A little gallery wall over our bed. Which includes prints from Etsy, a sketch from Disneyland, and DIY art

After my 10-minute-from-home apartment, I experienced my first time ever "moving back home".  I had no bedroom to go home to (that's what happens when you have sisters)- So into the basement I went! for about a month I lived in my Mom's craft-room-turned-bedroom for me. It was a quick little stint, I barely had time to unpack my bedroom boxes.

From there I experienced my first time "living with a boyfriend" How grown up of me! I moved into the apartment Mitch had been sharing with a roommate once his roommate moved away. It wasn't a great place but he had a lease to stick to. 
The downstairs neighbours were craaazy about their noise complaints (see Tip #2)! We're talking boom stick on the ceiling at 8pm for watching the Truman Show too loudly, a complaint to the building manager because our phones would keep them up at night from the vibrations of us getting text messages, and us not being allowed to shower after midnight, or have guests after 8 pm.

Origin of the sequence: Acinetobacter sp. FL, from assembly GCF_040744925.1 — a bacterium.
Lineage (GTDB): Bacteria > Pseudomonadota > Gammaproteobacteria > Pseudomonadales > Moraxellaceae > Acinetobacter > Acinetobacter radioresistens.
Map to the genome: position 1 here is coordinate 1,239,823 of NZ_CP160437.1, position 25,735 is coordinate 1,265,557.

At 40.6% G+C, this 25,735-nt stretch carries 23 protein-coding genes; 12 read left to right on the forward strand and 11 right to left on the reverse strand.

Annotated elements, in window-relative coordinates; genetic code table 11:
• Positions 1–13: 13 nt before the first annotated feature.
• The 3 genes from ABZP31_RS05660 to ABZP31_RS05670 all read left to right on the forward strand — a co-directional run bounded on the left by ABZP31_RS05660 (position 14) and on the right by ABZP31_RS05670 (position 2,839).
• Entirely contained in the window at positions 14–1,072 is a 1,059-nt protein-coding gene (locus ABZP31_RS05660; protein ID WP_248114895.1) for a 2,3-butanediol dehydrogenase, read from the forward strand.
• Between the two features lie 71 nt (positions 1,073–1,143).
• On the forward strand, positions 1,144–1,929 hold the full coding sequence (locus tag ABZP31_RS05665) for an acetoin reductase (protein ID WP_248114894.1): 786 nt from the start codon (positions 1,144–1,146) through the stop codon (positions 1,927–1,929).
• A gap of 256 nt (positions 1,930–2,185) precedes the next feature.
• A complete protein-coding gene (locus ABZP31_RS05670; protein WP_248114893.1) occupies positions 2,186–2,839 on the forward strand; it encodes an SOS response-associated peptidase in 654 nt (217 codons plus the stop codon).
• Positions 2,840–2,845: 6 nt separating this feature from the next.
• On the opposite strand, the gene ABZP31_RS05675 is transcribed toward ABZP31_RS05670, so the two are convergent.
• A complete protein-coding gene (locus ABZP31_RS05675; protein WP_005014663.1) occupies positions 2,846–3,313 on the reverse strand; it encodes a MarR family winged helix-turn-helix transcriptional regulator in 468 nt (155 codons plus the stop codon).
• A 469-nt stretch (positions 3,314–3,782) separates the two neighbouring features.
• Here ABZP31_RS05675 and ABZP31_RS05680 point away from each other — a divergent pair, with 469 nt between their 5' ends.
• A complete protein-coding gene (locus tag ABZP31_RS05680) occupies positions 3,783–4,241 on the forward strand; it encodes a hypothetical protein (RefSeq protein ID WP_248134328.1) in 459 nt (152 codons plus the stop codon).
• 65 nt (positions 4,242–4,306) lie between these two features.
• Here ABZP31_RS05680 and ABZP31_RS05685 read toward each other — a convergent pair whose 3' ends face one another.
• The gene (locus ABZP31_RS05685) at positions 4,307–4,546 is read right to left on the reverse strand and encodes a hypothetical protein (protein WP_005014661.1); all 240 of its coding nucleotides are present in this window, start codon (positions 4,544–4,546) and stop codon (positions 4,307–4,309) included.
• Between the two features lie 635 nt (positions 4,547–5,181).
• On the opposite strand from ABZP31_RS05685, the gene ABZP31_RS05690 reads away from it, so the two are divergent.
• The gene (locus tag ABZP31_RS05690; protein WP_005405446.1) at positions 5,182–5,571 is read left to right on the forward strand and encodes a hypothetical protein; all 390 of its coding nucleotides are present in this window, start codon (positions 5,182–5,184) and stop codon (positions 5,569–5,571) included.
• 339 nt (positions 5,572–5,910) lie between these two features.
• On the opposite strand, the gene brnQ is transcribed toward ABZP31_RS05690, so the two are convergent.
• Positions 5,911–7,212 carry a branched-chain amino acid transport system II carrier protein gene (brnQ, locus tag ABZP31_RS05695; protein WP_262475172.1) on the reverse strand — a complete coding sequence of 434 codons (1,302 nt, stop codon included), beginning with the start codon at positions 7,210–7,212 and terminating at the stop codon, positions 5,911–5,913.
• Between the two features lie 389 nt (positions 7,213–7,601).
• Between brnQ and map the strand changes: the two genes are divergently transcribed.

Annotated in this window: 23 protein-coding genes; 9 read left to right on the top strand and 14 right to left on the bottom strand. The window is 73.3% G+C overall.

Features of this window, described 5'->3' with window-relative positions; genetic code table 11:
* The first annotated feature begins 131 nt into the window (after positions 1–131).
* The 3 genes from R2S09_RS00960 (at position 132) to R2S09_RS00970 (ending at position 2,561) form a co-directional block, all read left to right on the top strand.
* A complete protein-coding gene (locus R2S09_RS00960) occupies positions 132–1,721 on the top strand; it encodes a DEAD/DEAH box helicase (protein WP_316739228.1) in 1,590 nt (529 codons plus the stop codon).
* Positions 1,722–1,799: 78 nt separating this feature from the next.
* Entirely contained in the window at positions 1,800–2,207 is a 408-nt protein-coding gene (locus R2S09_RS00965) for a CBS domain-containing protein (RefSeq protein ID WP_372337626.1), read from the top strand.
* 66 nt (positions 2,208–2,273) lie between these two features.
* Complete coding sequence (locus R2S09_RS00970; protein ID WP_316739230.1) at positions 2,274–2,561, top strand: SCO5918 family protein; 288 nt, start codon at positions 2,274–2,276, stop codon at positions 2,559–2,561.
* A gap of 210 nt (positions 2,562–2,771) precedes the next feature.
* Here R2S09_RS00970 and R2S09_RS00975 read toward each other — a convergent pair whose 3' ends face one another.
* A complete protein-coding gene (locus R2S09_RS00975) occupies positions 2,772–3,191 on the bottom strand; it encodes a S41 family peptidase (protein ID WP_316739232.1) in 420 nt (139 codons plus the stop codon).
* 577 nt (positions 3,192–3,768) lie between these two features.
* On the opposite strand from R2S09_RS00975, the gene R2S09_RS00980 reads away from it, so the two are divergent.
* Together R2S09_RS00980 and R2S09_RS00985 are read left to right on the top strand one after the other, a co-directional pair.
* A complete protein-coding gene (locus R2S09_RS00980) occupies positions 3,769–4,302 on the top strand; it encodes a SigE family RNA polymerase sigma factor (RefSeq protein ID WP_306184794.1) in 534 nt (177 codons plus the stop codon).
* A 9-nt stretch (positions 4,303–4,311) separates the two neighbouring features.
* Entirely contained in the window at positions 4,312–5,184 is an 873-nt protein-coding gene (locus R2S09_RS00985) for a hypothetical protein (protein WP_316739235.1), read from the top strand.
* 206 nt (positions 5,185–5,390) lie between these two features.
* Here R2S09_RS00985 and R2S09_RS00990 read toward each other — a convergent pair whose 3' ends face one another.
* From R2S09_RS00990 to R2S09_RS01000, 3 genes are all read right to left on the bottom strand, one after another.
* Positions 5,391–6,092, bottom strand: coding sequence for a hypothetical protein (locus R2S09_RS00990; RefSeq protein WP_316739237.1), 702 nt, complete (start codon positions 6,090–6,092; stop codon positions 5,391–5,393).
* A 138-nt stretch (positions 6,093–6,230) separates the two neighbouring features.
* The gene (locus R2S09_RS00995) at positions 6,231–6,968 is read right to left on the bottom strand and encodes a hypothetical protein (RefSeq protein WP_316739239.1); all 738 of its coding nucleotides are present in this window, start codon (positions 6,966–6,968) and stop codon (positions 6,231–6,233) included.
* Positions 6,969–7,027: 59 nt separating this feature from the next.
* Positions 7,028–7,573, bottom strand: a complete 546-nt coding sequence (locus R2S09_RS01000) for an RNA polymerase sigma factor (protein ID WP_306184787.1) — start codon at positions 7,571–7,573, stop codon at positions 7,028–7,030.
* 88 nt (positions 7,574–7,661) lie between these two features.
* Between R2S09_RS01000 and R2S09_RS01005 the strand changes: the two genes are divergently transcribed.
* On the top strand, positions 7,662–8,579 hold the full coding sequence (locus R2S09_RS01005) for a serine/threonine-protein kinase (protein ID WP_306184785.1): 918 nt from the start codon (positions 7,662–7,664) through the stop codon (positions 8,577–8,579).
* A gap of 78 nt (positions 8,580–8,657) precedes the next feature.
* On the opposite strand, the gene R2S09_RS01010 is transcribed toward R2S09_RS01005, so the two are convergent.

At the time we weren't sure where Mitch would end up working after University - so moving in, seeing how we got along living together before we possibly moved to a whole different province and lived together there for the first time was totally the right move to make. Grown up decisions, you know. By the way, if you haven't figured it out, we got along great.
Mitch then moved up island to do some extra schooling. So back home I went again!
For 3 months I was back in my bedroom/craft room. This was a great opportunity to scale back on STUFF. Being a sentimental person, I like being surrounded by things that remind me of good experiences: childhood toys, gifts, cards, I keep everything! But moving 5 times between the two of us in a 6 month period taught me to purge pretty well.